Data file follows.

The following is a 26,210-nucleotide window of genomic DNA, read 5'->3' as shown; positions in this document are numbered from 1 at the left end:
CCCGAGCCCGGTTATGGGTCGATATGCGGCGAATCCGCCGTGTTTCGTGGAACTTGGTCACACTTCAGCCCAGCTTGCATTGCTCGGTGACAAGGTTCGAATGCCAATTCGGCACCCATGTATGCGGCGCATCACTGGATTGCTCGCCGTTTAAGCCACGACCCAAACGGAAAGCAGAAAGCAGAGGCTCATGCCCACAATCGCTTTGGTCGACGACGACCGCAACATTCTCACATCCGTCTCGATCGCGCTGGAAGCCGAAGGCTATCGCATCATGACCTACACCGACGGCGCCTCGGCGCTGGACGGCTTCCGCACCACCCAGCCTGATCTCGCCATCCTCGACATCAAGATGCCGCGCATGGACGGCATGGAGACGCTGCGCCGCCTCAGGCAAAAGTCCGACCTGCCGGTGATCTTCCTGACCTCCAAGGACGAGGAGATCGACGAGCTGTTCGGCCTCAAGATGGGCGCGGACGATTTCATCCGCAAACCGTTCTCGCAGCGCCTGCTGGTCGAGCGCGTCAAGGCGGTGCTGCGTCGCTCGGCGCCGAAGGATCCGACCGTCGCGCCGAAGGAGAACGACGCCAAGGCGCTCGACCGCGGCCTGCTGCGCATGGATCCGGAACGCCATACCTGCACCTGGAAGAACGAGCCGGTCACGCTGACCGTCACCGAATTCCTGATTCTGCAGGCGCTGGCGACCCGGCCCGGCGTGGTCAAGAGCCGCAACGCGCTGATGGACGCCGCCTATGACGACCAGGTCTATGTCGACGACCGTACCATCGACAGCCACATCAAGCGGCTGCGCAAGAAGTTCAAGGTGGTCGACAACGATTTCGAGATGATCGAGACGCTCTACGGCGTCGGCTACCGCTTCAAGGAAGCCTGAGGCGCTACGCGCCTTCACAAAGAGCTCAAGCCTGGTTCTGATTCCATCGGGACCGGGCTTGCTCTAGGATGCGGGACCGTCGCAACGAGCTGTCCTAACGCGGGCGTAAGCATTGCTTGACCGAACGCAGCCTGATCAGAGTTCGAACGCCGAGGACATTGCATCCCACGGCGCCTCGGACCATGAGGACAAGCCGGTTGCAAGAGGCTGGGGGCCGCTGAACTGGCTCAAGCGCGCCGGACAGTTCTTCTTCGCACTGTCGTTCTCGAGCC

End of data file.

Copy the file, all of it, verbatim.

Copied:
The following is a 26,210-nucleotide window of genomic DNA, read 5'->3' as shown; positions in this document are numbered from 1 at the left end:
CCCGAGCCCGGTTATGGGTCGATATGCGGCGAATCCGCCGTGTTTCGTGGAACTTGGTCACACTTCAGCCCAGCTTGCATTGCTCGGTGACAAGGTTCGAATGCCAATTCGGCACCCATGTATGCGGCGCATCACTGGATTGCTCGCCGTTTAAGCCACGACCCAAACGGAAAGCAGAAAGCAGAGGCTCATGCCCACAATCGCTTTGGTCGACGACGACCGCAACATTCTCACATCCGTCTCGATCGCGCTGGAAGCCGAAGGCTATCGCATCATGACCTACACCGACGGCGCCTCGGCGCTGGACGGCTTCCGCACCACCCAGCCTGATCTCGCCATCCTCGACATCAAGATGCCGCGCATGGACGGCATGGAGACGCTGCGCCGCCTCAGGCAAAAGTCCGACCTGCCGGTGATCTTCCTGACCTCCAAGGACGAGGAGATCGACGAGCTGTTCGGCCTCAAGATGGGCGCGGACGATTTCATCCGCAAACCGTTCTCGCAGCGCCTGCTGGTCGAGCGCGTCAAGGCGGTGCTGCGTCGCTCGGCGCCGAAGGATCCGACCGTCGCGCCGAAGGAGAACGACGCCAAGGCGCTCGACCGCGGCCTGCTGCGCATGGATCCGGAACGCCATACCTGCACCTGGAAGAACGAGCCGGTCACGCTGACCGTCACCGAATTCCTGATTCTGCAGGCGCTGGCGACCCGGCCCGGCGTGGTCAAGAGCCGCAACGCGCTGATGGACGCCGCCTATGACGACCAGGTCTATGTCGACGACCGTACCATCGACAGCCACATCAAGCGGCTGCGCAAGAAGTTCAAGGTGGTCGACAACGATTTCGAGATGATCGAGACGCTCTACGGCGTCGGCTACCGCTTCAAGGAAGCCTGAGGCGCTACGCGCCTTCACAAAGAGCTCAAGCCTGGTTCTGATTCCATCGGGACCGGGCTTGCTCTAGGATGCGGGACCGTCGCAACGAGCTGTCCTAACGCGGGCGTAAGCATTGCTTGACCGAACGCAGCCTGATCAGAGTTCGAACGCCGAGGACATTGCATCCCACGGCGCCTCGGACCATGAGGACAAGCCGGTTGCAAGAGGCTGGGGGCCGCTGAACTGGCTCAAGCGCGCCGGACAGTTCTTCTTCGCACTGTCGTTCTCGAGCC